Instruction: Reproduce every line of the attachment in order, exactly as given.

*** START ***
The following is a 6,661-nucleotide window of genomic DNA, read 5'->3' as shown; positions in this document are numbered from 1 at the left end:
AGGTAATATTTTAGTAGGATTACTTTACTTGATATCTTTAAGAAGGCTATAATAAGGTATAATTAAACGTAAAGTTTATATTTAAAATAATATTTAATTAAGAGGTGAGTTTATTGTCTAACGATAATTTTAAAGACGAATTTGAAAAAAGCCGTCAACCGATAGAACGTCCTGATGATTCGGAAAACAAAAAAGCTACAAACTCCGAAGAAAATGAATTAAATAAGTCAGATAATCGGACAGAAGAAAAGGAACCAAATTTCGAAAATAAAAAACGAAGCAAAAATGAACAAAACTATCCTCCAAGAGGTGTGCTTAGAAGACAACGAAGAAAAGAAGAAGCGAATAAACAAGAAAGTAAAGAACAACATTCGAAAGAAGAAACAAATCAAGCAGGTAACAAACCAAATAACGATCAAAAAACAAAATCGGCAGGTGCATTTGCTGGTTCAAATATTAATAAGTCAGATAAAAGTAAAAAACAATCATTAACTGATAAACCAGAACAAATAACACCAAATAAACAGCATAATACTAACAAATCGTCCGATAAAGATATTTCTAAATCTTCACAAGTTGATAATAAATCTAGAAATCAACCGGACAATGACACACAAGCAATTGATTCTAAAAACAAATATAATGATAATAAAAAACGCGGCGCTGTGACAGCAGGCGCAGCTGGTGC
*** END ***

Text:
The following is a 6,661-nucleotide window of genomic DNA, read 5'->3' as shown; positions in this document are numbered from 1 at the left end:
AGGTAATATTTTAGTAGGATTACTTTACTTGATATCTTTAAGAAGGCTATAATAAGGTATAATTAAACGTAAAGTTTATATTTAAAATAATATTTAATTAAGAGGTGAGTTTATTGTCTAACGATAATTTTAAAGACGAATTTGAAAAAAGCCGTCAACCGATAGAACGTCCTGATGATTCGGAAAACAAAAAAGCTACAAACTCCGAAGAAAATGAATTAAATAAGTCAGATAATCGGACAGAAGAAAAGGAACCAAATTTCGAAAATAAAAAACGAAGCAAAAATGAACAAAACTATCCTCCAAGAGGTGTGCTTAGAAGACAACGAAGAAAAGAAGAAGCGAATAAACAAGAAAGTAAAGAACAACATTCGAAAGAAGAAACAAATCAAGCAGGTAACAAACCAAATAACGATCAAAAAACAAAATCGGCAGGTGCATTTGCTGGTTCAAATATTAATAAGTCAGATAAAAGTAAAAAACAATCATTAACTGATAAACCAGAACAAATAACACCAAATAAACAGCATAATACTAACAAATCGTCCGATAAAGATATTTCTAAATCTTCACAAGTTGATAATAAATCTAGAAATCAACCGGACAATGACACACAAGCAATTGATTCTAAAAACAAATATAATGATAATAAAAAACGCGGCGCTGTGACAGCAGGCGCAGCTGGTGC